Kings and Kingship
A king (manujinda, narinda or rāja) is a hereditary male ruler of royal descent. The Buddha defined a king as ‘the chief of men’ (rājā mukhaṃ manussānaṃ, Sn.568). Different religions have different theories about the origins and nature of kingship. The Bible, for example, says that all rulers derive their power from God and, thus, to obey the king is to obey God (Romans 13, 1-2). In Europe this doctrine came to be known as ‘the divine right of kings.’ Confucianism taught a similar idea called ‘the mandate of Heaven.’ According to Shinto, Brahmanism and later Hinduism, kings actually were gods. It naturally followed from all these ideas that a king’s legitimacy was not derived from his fitness to rule but from divine assent or approval. The Buddha had an entirely different and more realistic concept of kings and kingship. In the Aggañña Sutta he posited a social contract theory of monarchy. In ancient days, he said, people saw the need for some form of government and so they elected from amongst themselves a person who they thought would be best able to rule them. According to the Hindu myth, the first king of India was Mahāsammata, a name whose origin the Buddha reinterpreted in support of his idea to mean ‘elected by the majority’ (D.III,93; Ja.II,352). Thus according to the Buddhist theory, kings derived their legitimacy from general consent, i.e. from the people they ruled. It followed from this that a king retained his right to rule only for so long as his subjects benefited from it. Several stories in the Jātaka implicitly suggest that people had a right to overthrow a king who was cruel, unjust or incompetent (Ja.I,326; III,513-14; VI,156). Such ideas were far too ahead of their time and there is little evidence that they were ever applied. However, the Buddha’s teaching of good governance had some influence in making kings more humane. The best example of this is Aśoka who was probably being completely genuine when he said: ‘All subjects are my children. I wish for them what I wish for my own children – their welfare and happiness both in this world and the next.’ While the Tipiṭaka and later literature always exhort kings to abide by Buddhist values, the general impression they give, almost certainly based on hard experience, is of kings as despotic, arbitrary, self-indulgent and ruthless. ‘Kings are fickle-minded,’ ‘Kings are cruel,’ ‘Like a raging fire, kings are dangerous to be near.’ (Ja.IV,432; V,345; VI,419). Some were described as being ‘like dust in the eye, like grit in the soup, like a thorn in the heel’ (Ja.II,240). When King Milinda asked Nāgasena if they could have a discussion on the Dhamma the latter said: ‘Sire, I will discuss with you if you do so like a learned person and not like a king.’ Milinda asked what the difference was between these two approaches and Nāgasena replied: ‘When the learned are discussing, beliefs are overturned, theories are unravelled, assertions are refuted, ideas are accepted, points are made and other points are made against them. When kings are discussing they say something and punish anyone who disagrees with it’ (Mil.28-9). Whether kings were good or bad, they had great power and the Buddha modified some of his teachings so as to avoid coming into conflict with them. In deference to the monarch he said that a person could not join the Saṅgha until they have fulfilled any obligations they had to the king (Vin.I,39) and that Vinaya rules could be changed if the king required it (Vin.I,137). At the same time he told monks and nuns to steer clear of royal courts so as not to get involved in all their intrigues, jealousies and temptations (A.V, 81). The three kings who appear most frequently in the Tipiṭaka are Pasenadi of Kosala, Bimbisāra of Magadha and his son and heir Ajātasattu. It was about two years after his enlightenment that the Buddha first met King Pasenadi in Sāvatthi, the capital of Kosala (S.I,68). Impressed by his teaching, the king and his chief queen Mallikā soon became two of the Buddha’s most dedicated disciples. Many discourses in the Tipiṭaka record dialogues between the Buddha and the king and nearly all the discourses in one chapter of the Saṃyutta Nikāya consists of such dialogues (S.I,68-102). Pasenadi’s genuine integration of the Dhamma into his life is nowhere better illustrated than by the fact that his commitment to the Buddha’s teachings did not prevent him from having respect for and being generous towards other religions (S.I,78; Ud.14). According to tradition, Pasenadi had two sons, one of whom, Brahmadatta, became a monk (Th.441-6).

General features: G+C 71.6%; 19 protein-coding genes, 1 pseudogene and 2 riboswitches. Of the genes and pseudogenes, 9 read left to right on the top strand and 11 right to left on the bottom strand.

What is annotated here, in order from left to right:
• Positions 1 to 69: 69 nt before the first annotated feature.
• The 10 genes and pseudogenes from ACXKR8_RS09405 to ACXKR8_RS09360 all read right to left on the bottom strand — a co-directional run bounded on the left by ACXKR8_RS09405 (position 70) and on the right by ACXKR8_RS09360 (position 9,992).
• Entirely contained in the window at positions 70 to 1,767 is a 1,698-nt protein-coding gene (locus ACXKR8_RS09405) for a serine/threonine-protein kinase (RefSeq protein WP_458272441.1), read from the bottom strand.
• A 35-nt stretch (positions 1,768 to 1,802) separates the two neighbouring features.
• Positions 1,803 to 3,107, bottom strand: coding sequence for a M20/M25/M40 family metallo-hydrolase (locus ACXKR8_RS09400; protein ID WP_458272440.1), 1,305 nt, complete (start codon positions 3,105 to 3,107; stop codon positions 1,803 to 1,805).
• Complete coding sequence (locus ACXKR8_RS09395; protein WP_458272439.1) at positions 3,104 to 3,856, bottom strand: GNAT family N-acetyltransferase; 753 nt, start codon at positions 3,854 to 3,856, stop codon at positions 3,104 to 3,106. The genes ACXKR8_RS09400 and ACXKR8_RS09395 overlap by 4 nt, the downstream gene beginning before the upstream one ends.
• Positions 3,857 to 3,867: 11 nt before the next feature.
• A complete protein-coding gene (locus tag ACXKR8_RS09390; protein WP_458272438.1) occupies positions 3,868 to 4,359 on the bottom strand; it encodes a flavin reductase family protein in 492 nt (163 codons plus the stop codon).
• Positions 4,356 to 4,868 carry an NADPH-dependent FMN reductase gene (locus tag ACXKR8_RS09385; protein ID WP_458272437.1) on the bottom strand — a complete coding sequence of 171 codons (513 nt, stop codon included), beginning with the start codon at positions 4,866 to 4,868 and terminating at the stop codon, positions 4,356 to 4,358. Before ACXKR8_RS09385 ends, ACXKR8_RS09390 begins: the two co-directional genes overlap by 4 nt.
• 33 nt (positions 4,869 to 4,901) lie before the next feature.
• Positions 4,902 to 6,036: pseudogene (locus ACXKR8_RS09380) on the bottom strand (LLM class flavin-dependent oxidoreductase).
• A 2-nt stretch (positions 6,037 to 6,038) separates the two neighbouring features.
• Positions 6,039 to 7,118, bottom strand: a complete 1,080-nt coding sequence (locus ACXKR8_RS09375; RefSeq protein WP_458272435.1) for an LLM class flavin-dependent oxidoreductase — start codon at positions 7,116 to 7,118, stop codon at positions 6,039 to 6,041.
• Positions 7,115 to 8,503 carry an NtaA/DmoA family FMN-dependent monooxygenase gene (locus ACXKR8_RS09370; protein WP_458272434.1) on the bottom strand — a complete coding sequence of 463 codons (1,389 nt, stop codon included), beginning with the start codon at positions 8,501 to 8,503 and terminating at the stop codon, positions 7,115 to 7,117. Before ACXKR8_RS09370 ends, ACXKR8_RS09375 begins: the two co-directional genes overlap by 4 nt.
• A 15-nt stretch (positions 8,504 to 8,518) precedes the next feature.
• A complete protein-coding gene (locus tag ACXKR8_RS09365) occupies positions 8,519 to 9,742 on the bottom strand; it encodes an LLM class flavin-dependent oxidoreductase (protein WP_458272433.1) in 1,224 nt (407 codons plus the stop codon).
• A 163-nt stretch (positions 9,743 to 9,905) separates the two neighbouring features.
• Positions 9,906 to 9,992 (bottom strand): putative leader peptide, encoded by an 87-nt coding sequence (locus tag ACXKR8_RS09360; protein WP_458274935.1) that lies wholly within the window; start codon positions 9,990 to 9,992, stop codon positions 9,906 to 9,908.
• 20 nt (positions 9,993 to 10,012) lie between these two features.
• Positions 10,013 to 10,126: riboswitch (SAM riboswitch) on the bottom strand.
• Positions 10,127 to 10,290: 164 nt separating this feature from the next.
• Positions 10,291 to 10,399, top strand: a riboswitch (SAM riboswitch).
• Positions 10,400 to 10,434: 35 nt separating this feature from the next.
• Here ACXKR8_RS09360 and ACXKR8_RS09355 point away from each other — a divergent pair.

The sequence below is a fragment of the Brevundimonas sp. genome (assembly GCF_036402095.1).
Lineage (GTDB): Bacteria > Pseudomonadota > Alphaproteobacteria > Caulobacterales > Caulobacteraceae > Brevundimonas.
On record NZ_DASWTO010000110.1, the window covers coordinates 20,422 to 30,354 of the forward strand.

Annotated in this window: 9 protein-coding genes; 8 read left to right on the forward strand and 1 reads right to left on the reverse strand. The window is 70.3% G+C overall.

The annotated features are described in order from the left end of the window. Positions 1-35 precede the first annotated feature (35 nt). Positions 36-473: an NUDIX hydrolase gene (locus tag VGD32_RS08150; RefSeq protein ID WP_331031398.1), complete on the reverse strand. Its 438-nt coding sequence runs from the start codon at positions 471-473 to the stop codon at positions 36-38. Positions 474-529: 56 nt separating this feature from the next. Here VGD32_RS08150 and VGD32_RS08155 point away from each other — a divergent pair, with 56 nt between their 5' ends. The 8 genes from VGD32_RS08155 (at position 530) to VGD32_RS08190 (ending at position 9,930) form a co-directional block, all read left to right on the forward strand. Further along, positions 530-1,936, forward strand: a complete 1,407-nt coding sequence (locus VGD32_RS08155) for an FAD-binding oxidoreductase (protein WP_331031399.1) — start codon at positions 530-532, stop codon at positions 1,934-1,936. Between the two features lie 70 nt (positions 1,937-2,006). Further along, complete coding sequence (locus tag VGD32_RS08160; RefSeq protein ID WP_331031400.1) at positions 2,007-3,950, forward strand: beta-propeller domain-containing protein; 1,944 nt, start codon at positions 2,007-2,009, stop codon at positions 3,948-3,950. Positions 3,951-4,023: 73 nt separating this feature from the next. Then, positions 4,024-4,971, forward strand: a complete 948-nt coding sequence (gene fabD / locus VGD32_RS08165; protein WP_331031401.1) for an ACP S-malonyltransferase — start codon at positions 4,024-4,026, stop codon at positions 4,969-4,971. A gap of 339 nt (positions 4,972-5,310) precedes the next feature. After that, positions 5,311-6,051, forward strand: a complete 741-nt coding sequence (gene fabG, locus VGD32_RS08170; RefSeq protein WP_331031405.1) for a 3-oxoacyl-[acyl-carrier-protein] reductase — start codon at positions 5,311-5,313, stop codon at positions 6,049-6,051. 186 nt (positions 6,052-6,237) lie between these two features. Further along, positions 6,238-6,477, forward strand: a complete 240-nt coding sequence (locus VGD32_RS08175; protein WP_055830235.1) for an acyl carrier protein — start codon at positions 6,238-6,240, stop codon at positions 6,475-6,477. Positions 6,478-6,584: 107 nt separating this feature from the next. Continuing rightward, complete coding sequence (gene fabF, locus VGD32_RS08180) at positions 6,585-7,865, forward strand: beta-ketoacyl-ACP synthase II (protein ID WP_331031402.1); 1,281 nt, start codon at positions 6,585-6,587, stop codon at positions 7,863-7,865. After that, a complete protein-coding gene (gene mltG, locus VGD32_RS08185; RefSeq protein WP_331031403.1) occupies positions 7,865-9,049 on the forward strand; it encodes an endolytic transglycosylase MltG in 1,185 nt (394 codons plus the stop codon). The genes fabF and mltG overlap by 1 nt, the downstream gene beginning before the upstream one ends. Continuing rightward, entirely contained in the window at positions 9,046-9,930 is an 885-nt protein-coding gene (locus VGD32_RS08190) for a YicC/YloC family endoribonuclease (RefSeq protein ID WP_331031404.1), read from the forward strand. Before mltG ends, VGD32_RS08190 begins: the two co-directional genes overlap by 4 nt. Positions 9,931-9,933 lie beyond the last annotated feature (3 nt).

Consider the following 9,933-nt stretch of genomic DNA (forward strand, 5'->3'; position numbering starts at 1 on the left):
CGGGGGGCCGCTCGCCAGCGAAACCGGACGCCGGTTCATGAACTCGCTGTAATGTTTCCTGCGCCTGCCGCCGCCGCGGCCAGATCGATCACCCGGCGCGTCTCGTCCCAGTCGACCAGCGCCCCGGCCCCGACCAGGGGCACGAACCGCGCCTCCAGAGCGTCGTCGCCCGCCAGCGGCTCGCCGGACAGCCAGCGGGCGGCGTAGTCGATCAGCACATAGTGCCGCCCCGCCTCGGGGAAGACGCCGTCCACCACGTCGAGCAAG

Bimbisāra came to the throne at the age of 15 and ruled for 52 years. He had met Prince Siddhattha briefly while he was still a wandering ascetic (Sn.408-9), again in the year after his enlightenment and on several subsequent occasions. Bimbisāra donated one of his pleasure gardens, the Bamboo Grove, to the Buddha to be used as a monastery (Vin.I,35). Although Buddhist tradition says Bimbisāra was a devout Buddhist there is no discourse in the whole of the Tipiṭaka addressed to him. Like many Indian kings, he probably supported all religions and each claimed him as one of their followers. While the Buddha called Bimbisāra ‘a just and righteous king’ (D.I,86), his son Ajātasattu is depicted in the Tipiṭaka as ruthless, scheming and unpredictable. He murdered his father to get the throne and supported Devadatta in his machinations against the Buddha (Vin.II,185). He also had territorial ambitions. He provoked a war with Kosala which turned out to be a disaster for him (S.I,82-5) and we read of him fortifying the border town of Pāṭaligāma in preparation for invading Vajji (D.II,86). There is also a brief reference to him strengthening the walls of his capital out of suspicion that his neighbours were going to attack him (A.II,182). In time, Ajātasattu came to be haunted by thoughts of his murdered father and sought consolation from the Buddha (D.I,47-9). Tradition tells us that Ajātasattu ruled for 35 years and was eventually murdered by his own son Udāyibhadda.